San Francisco, CA - December 15, 2011 - Catholic Healthcare West (CHW), the fifth largest health care system in the nation, has been named one of the first federally designated Hospital Engagement Centers as part of a national initiative to improve health care quality and reduce costs.
The designation, announced yesterday by Health and Human Services Secretary Kathleen Sebelius, will provide CHW with $8 million to help it meet the goals of the Partnership for Patients pledge. CHW was one of the first hospital systems in the nation to sign the pledge, which calls for a 40 percent reduction in preventable hospital-acquired conditions and a 20 percent reduction in preventable readmissions over a three year period.
"We are honored by this recognition and are committed to meeting the patient safety and quality care goals called for in the Pledge," said Lloyd Dean, president/chief executive officer of CHW. "Our goal has always been to be part of the solution to the nation's health care crisis."
Dean said all 40 of CHW's hospitals will participate in the program, which will focus on evidence-based practices, transitions in care from acute settings, investments in information technology, and partnerships with other community providers. "At some point in our lives many of us are going to need hospital care and we need to be confident that no matter where we live, we're going to get the best care in the world," said HHS Secretary Kathleen Sebelius. "The Partnership for Patients is helping the nation's finest health systems share their knowledge and resources to make sure every hospital knows how to provide all of its patients with the highest quality care."
CHW has already achieved notable successes in its efforts to improve quality and reduce costs:
Accountable Care: An accountable care organization in Sacramento brought together CHW hospitals with Blue Shield of California and Hill Physicians to care for area CalPERS members. After one year of operation, the pilot program has resulted in an estimated $15.5 million in savings, along with a 17 percent reduction in patient re-admissions, a half-day reduction in the average patient length of stay, a nearly 14 percent drop in the total days patients spend in a hospital, and a 50 percent reduction in the number of patients who stay in a hospital 20 or more days. The model for this project has recently been expanded to City and County of San Francisco employees.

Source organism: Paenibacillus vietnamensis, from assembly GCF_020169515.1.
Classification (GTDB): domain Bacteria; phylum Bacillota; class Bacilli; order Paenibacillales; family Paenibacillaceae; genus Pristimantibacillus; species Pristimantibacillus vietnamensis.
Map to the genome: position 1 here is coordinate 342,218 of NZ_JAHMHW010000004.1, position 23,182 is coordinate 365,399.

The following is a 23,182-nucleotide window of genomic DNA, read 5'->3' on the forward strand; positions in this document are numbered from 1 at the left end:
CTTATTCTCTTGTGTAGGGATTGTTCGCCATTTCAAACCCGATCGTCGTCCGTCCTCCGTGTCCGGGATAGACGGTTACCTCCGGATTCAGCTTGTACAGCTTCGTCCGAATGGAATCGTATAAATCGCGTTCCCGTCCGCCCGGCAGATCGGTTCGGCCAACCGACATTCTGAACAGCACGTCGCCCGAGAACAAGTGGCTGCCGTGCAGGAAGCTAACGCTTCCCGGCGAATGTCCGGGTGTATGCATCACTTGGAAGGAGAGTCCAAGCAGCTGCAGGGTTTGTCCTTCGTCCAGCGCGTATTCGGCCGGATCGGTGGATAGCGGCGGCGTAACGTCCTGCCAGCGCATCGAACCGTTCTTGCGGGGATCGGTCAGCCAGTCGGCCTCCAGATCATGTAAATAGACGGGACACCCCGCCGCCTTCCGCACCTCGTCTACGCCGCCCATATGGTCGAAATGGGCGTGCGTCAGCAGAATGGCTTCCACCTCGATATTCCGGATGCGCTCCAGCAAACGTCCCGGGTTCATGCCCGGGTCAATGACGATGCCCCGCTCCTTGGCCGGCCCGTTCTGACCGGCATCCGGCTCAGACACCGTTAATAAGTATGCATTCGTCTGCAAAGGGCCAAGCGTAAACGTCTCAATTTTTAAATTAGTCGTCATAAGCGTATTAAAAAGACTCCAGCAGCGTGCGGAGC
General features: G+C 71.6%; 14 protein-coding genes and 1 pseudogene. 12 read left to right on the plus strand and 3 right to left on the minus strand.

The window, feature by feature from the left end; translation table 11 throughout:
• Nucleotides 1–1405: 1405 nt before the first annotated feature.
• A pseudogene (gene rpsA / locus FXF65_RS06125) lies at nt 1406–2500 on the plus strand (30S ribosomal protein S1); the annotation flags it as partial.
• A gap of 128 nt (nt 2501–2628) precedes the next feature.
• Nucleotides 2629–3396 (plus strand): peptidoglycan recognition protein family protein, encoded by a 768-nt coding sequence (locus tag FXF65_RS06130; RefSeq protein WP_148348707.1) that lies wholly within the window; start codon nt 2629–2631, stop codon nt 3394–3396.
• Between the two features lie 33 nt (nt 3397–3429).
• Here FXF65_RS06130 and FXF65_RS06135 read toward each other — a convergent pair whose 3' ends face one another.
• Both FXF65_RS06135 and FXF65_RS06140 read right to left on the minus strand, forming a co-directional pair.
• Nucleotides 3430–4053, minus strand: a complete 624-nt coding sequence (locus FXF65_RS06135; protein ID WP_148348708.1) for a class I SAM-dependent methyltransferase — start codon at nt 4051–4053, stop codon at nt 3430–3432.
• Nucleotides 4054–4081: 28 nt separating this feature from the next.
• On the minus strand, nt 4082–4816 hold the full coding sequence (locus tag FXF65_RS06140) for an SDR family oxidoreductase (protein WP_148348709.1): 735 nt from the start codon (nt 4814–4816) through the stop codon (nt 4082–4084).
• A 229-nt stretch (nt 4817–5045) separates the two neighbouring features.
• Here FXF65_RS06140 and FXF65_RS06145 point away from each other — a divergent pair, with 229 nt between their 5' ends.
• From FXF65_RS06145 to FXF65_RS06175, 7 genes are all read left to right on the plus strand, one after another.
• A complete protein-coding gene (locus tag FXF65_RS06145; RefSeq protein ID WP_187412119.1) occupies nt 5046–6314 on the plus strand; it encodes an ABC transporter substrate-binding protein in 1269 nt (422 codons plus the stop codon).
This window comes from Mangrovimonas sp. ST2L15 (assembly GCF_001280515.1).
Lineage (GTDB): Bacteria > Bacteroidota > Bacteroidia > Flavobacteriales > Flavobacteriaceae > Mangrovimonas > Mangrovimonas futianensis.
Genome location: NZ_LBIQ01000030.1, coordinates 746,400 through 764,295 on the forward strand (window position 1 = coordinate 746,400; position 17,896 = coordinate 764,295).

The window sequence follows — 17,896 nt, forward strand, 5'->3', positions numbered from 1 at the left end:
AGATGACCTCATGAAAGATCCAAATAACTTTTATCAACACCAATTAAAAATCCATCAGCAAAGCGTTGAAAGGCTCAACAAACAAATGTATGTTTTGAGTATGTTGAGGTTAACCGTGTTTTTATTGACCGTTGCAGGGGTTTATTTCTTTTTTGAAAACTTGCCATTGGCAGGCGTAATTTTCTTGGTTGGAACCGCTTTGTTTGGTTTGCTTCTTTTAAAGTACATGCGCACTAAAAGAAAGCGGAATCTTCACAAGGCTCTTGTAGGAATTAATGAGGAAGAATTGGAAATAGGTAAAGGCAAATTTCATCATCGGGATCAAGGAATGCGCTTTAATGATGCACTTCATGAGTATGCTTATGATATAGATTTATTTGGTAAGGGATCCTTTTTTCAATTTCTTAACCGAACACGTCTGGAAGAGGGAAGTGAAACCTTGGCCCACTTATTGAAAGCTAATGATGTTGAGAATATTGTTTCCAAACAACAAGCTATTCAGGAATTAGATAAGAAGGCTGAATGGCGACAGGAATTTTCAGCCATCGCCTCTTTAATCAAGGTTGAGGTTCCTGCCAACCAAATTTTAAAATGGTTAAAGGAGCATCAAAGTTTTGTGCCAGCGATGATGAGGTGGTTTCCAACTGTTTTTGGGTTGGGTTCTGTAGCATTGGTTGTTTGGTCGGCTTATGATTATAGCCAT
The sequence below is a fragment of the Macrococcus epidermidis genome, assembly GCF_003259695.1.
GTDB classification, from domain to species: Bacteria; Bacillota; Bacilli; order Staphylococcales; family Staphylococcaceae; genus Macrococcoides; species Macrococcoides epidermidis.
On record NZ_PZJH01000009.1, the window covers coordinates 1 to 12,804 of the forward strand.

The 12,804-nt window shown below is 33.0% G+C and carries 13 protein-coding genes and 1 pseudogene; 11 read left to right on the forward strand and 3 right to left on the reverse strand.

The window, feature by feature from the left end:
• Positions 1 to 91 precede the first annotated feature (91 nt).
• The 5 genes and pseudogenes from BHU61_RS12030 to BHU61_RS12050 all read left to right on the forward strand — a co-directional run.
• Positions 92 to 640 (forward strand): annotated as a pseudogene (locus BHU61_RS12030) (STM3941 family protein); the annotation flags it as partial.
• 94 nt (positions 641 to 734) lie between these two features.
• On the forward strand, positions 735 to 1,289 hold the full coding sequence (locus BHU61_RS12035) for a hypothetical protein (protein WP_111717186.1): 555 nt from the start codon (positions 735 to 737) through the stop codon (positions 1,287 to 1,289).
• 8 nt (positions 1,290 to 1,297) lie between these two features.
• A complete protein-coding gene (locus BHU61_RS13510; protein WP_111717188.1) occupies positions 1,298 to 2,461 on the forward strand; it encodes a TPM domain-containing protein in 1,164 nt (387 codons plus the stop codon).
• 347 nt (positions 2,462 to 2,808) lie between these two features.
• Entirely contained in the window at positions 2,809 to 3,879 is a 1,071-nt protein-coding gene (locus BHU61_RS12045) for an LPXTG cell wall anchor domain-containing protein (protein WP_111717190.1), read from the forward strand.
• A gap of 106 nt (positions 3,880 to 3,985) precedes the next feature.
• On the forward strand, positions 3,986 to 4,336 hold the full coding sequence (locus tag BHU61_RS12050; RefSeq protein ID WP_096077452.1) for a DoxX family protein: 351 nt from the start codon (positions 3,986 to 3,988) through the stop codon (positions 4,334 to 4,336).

Sepsis Program: Additionally, CHW's severe sepsis program saved nearly 1,000 lives and reduced costs by $36.5 million over a three-year period. Dr. R. Phillip Dellinger, a leader in the international Surviving Sepsis Campaign and the director for critical care at Cooper University Hospital, called CHW's sepsis program groundbreaking. "CHW's caregivers have demonstrated the power of a well-organized quality program that both reduces morbidity and mortality while also achieving significant cost savings," he said.
Preventable Admissions: Through the innovative use of its groundbreaking Community Need Index (www.chwHEALTH.org/cni), CHW hospitals invested $5.7 million between 2008 and 2010 in preventive and disease management programs for patients who had been hospitalized for asthma, diabetes, or congestive heart failure. A total of 8,917 individuals participated in disease management programs, and 86 percent of these patients avoided hospitalization.